• Comment 1 (PC Physician Panel member; Dermatologist) -- "Seritral is an oral anti-fungal agent and the excipient is just the inert material that holds the pill together. The name of the anti-fungal is itraconazole and it does work well as an antifungal, but patients using this medicine should be monitored for possible liver toxicities, especially if they receive it for a longer period of time or at a high dose. The antifungal will rid the feet of the fungus and if there was a fungal infection going on there, it may improve the condition by reducing the "trauma" to the feet, but will not get rid of the problem altogether because it doesn't change the genetic features of the skin. It is also remotely possible that there may be a second effect of the drug, in addition to the anti-fungal effects, that could help to improve the condition (but not cure it), but this has never been studied and so I would be very hesitant to draw that conclusion."


    Lamisil also comes in sprays
    Lamisil also comes in sprays

    Informal comments from physicians on the IPCRR Physician Panel:

    Dr. Peter Hull said "It is possible that the abnormal nails could become infected with fungi including non-dermatophytes. Lamisil would only work to get rid of dermatophyte fungi but the nail would remail abnormal if it was affected by PC."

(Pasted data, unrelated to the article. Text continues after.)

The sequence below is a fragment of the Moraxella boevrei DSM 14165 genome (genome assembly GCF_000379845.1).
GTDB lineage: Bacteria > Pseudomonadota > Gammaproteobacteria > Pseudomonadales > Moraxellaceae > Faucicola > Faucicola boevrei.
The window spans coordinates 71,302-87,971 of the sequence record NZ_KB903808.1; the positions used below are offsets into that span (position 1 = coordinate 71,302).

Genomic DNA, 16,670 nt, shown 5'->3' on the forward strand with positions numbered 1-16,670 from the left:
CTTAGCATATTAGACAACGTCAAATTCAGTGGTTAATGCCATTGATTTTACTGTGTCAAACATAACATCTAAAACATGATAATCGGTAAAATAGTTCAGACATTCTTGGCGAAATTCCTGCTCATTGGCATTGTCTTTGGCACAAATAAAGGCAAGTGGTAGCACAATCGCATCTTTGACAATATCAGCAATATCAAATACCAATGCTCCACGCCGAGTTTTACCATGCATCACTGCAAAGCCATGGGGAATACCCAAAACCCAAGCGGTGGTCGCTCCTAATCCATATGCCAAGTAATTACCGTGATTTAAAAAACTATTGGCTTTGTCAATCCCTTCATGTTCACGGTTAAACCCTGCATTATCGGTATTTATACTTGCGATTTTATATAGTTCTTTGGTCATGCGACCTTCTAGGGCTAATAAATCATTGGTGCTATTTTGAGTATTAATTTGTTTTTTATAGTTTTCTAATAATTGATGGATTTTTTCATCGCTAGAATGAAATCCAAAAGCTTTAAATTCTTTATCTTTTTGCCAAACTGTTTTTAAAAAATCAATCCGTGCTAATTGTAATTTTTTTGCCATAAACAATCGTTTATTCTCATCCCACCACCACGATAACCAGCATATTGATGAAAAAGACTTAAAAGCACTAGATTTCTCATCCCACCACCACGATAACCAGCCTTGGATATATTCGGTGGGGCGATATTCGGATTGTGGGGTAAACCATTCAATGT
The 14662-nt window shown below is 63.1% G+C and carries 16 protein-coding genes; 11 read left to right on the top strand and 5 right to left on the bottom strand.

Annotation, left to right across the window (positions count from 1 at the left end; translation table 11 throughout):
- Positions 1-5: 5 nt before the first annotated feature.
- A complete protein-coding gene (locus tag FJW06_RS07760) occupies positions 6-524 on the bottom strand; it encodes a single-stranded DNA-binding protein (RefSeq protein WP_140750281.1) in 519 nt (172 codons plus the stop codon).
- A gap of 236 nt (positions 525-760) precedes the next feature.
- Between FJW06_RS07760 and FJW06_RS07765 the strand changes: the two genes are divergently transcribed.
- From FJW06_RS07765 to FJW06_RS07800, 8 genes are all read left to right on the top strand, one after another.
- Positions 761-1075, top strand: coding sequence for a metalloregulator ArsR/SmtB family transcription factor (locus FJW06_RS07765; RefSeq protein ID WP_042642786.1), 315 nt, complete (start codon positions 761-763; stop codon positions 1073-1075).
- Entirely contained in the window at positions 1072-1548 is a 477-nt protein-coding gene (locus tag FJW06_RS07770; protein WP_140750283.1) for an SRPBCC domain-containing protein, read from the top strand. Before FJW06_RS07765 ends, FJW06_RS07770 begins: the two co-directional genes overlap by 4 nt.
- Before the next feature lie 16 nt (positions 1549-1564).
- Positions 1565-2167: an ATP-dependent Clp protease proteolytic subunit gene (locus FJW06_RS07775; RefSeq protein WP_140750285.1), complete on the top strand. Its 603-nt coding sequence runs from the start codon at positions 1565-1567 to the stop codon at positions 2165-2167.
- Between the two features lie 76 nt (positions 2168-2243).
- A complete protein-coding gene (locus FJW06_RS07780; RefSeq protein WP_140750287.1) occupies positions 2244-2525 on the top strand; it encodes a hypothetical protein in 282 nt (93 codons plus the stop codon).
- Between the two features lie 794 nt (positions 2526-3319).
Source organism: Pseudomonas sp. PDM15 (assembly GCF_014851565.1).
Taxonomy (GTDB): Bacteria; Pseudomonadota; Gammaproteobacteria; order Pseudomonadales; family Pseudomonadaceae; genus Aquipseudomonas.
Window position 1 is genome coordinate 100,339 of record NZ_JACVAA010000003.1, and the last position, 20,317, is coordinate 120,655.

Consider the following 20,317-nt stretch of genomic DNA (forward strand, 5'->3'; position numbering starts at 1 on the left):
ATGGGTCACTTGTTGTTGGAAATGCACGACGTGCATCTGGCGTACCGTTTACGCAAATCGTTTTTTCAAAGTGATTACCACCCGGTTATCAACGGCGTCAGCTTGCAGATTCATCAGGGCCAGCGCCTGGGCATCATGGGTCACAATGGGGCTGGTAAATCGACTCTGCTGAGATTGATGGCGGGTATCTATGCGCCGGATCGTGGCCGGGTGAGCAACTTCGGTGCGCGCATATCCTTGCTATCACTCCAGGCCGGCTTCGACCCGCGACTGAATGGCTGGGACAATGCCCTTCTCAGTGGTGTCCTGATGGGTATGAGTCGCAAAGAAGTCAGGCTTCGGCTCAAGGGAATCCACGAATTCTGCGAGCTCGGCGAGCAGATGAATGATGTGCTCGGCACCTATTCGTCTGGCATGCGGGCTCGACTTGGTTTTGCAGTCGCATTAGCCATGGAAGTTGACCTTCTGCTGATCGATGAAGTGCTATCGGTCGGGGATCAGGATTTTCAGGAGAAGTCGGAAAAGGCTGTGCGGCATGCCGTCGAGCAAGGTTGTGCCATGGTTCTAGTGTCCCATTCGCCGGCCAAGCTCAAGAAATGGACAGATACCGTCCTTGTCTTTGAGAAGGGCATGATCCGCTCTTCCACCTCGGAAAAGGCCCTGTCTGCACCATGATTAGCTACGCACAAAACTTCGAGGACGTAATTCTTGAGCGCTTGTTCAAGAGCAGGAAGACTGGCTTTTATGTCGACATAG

Dr. Philip Fleckman said "Terbinafine (Lamisil) is a good drug for dermatophyte infections (but not Candida or other yeast infections) of the skin. Dermatophytes are a group of fungi that live in the top part of the outer, barrier layer of the skin (the stratum corneum of the epidermis). Dermatophytes cause athelete's foot (tinea pedis), jock itch (tinea cruris), and most types of nail fungal infections (onychomycosis). Because the nails in PC are thicker than normal, they are often mistaken for nail fungal infection and treated with terbinafine. Unless the nails or feet are infected, I know of no reason why terbinafine would improve PC."

    K16 patient "Me on the other hand have it quite bad, well worst after the kids anyway. Now I am at the point where I don't even have PC in spots it is just raw skin and itches really bad. I also see that I am getting athletes foot or real bad itching on top of toes and between as well." Physician "It is possible she could have athlete's foot on top of her PC and if that is the case it should respond to to Lamisil which is a OTC medicine."

    ??? patient "I've been using Lamisil about 4 months & doctor asked me to stop taking it because it is not going to be get rid my problem."